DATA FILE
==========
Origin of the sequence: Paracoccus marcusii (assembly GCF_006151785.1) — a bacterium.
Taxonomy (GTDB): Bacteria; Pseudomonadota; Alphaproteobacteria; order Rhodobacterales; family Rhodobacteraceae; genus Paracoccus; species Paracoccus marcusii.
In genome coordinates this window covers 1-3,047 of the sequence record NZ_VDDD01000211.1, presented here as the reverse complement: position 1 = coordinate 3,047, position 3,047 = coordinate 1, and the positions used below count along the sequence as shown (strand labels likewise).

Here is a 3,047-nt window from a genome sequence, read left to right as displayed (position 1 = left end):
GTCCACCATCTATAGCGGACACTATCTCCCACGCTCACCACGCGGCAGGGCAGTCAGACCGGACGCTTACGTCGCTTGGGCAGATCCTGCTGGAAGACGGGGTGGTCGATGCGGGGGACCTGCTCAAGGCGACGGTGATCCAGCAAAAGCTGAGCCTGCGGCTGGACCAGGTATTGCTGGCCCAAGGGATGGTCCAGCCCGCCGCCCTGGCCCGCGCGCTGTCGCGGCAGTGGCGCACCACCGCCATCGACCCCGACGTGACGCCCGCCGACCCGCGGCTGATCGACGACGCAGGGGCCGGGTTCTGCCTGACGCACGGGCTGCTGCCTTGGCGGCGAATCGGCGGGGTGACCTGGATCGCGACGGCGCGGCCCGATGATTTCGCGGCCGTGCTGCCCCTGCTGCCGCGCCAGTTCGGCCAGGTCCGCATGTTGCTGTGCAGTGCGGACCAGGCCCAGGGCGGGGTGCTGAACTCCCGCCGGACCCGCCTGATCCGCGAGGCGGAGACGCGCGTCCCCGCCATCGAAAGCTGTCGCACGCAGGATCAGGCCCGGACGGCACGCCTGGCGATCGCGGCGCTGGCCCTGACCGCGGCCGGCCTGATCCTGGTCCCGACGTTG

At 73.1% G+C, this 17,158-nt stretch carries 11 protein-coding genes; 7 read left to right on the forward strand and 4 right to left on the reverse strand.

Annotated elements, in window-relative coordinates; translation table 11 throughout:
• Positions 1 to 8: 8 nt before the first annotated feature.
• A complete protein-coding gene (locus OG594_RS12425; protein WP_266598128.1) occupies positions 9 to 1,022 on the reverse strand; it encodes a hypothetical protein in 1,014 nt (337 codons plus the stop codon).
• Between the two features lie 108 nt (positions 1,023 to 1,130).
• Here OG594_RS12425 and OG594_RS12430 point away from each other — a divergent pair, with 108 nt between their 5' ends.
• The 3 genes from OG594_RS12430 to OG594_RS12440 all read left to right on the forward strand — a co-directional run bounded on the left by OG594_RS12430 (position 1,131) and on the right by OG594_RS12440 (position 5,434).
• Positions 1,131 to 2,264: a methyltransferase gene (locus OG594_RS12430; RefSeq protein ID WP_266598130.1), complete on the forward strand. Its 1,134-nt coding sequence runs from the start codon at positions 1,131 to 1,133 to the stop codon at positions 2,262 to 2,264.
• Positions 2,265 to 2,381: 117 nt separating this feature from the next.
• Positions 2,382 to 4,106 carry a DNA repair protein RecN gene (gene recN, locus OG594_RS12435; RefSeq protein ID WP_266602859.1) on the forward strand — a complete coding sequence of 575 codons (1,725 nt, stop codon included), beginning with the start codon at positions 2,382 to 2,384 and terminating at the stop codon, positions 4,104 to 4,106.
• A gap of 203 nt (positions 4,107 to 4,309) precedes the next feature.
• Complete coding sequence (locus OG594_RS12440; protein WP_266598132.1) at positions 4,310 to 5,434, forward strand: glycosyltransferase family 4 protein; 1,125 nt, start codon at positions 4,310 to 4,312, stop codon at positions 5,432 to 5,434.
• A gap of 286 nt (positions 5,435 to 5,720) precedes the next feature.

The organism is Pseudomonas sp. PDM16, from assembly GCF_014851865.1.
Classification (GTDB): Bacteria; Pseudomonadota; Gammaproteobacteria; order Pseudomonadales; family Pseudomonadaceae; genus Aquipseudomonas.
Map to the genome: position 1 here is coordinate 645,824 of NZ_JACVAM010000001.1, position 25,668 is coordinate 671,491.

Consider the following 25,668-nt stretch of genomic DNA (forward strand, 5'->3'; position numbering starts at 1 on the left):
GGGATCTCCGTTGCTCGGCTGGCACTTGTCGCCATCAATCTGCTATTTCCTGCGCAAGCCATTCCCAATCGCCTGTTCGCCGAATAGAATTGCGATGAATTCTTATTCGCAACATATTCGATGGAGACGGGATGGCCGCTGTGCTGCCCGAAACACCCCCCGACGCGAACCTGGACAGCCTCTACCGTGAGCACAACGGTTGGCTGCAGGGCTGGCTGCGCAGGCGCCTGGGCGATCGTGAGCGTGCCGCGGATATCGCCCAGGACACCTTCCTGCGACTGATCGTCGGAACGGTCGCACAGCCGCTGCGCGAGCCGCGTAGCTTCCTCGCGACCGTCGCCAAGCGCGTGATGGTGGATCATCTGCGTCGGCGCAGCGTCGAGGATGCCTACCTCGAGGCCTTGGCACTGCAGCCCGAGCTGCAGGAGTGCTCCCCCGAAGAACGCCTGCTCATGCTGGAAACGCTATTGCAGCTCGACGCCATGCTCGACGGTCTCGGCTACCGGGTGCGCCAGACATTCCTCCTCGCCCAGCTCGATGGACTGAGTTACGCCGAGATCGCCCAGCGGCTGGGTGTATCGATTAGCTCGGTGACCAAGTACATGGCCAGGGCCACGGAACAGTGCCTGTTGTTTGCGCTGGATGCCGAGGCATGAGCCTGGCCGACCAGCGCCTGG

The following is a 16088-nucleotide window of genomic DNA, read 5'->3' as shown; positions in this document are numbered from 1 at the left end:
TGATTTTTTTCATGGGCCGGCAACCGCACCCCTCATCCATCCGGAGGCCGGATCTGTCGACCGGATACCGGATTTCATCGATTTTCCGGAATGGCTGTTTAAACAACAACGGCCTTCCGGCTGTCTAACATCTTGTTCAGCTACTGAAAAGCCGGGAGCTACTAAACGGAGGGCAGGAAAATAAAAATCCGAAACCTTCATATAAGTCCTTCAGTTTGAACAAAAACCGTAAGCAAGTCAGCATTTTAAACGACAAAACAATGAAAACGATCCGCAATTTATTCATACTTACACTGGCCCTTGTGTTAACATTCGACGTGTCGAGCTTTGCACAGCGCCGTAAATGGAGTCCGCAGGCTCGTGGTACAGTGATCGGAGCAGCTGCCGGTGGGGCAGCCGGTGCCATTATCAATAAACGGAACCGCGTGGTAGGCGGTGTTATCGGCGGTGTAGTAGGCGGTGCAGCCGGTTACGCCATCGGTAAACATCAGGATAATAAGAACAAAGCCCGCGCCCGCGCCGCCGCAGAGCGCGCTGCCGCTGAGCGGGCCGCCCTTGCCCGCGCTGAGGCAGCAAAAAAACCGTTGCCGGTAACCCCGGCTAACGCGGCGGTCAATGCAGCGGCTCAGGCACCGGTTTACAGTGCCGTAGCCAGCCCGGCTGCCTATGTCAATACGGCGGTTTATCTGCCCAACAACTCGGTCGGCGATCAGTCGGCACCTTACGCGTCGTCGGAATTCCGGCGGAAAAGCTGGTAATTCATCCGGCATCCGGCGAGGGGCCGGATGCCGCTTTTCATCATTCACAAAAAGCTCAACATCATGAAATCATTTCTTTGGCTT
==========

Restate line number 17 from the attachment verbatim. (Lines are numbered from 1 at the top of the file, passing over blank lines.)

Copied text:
• Complete coding sequence (locus OG594_RS12440; protein WP_266598132.1) at positions 4,310 to 5,434, forward strand: glycosyltransferase family 4 protein; 1,125 nt, start codon at positions 4,310 to 4,312, stop codon at positions 5,432 to 5,434.